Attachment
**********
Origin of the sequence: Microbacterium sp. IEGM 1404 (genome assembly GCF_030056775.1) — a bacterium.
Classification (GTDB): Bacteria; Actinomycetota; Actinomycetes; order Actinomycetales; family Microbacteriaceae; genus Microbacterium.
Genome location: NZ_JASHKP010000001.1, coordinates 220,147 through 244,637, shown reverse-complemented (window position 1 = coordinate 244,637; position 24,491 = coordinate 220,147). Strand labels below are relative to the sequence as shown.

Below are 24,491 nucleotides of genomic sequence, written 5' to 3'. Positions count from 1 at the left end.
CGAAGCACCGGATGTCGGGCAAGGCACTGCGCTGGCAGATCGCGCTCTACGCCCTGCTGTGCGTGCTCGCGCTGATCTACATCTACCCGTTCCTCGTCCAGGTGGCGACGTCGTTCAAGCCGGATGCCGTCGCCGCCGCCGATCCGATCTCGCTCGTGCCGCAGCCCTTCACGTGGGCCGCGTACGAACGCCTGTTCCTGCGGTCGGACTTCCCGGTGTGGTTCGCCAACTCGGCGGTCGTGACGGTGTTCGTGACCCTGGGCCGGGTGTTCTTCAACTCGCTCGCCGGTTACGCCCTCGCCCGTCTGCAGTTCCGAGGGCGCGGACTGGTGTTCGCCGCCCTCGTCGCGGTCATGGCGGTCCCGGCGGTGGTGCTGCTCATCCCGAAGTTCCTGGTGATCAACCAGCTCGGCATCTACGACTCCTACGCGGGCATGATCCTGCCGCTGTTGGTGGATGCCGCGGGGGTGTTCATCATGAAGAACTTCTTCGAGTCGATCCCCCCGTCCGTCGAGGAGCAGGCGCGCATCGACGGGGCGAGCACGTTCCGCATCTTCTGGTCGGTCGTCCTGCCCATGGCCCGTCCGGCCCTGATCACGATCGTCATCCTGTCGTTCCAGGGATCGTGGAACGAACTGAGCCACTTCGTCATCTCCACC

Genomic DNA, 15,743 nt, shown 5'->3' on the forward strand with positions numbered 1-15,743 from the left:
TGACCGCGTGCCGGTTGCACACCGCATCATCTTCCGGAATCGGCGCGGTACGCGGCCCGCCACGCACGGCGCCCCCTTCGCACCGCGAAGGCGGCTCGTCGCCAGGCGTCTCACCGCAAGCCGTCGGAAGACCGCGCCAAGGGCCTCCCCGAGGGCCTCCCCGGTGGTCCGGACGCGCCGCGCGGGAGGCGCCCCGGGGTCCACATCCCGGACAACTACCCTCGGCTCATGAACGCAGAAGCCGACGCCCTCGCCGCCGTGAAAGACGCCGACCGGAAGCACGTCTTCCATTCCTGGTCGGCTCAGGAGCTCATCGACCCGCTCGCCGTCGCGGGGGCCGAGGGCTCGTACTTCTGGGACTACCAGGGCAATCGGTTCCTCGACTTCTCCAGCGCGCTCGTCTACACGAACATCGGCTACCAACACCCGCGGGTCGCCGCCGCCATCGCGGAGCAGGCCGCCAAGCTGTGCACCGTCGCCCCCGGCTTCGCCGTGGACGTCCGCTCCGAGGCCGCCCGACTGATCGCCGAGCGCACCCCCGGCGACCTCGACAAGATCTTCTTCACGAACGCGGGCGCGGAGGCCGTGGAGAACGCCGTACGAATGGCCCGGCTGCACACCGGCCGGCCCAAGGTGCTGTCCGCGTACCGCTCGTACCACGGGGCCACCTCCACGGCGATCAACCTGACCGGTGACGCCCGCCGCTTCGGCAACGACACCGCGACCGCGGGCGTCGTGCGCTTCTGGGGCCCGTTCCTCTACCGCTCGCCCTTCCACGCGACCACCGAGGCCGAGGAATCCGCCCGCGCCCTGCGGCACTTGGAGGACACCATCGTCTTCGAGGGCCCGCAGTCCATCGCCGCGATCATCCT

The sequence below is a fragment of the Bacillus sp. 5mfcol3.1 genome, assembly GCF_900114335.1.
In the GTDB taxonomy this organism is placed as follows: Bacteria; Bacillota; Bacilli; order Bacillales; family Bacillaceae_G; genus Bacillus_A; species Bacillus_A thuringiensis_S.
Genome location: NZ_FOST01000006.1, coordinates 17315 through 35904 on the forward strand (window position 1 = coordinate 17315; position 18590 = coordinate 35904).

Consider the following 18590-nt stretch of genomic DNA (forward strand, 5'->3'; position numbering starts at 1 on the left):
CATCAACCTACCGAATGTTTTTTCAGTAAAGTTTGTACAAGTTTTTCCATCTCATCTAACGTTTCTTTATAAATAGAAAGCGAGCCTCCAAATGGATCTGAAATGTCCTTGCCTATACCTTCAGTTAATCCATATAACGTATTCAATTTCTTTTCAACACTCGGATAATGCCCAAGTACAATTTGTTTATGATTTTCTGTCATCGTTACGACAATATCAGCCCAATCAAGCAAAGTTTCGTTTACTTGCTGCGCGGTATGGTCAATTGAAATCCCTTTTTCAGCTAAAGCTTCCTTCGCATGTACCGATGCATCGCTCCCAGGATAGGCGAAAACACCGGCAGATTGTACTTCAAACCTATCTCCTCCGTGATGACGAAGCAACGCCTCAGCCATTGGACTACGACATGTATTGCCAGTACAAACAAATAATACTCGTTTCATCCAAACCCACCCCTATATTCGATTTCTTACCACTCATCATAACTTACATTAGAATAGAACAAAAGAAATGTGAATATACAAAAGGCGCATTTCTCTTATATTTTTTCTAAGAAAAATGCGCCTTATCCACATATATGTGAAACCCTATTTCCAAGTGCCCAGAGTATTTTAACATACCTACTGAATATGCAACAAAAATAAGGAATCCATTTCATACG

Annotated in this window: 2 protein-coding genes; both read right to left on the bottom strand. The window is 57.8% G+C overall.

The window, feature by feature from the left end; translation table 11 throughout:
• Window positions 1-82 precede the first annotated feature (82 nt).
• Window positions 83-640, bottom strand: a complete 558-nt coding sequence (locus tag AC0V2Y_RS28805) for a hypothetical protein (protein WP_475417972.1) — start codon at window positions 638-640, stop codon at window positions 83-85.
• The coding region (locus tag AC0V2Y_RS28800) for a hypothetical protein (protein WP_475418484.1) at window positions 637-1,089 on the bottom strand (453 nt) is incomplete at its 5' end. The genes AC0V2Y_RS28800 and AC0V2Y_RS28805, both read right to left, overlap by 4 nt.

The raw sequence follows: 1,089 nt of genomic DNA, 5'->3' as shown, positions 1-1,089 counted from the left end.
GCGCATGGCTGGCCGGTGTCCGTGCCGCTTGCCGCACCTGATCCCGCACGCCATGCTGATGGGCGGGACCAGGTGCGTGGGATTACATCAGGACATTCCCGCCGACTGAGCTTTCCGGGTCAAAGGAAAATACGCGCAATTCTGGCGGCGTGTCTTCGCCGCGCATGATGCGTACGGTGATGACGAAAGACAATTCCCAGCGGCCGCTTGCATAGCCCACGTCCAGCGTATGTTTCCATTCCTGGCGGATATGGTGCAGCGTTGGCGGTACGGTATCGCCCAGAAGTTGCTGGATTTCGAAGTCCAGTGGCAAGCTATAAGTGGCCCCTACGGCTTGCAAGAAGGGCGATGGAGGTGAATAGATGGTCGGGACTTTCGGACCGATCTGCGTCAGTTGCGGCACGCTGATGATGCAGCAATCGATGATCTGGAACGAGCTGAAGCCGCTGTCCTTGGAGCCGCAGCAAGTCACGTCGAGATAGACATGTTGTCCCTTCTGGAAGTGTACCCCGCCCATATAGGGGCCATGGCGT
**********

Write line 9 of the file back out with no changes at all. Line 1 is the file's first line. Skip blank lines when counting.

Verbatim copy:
In the GTDB taxonomy this organism is placed as follows: Bacteria; Bacillota; Bacilli; order Bacillales; family Bacillaceae_G; genus Bacillus_A; species Bacillus_A thuringiensis_S.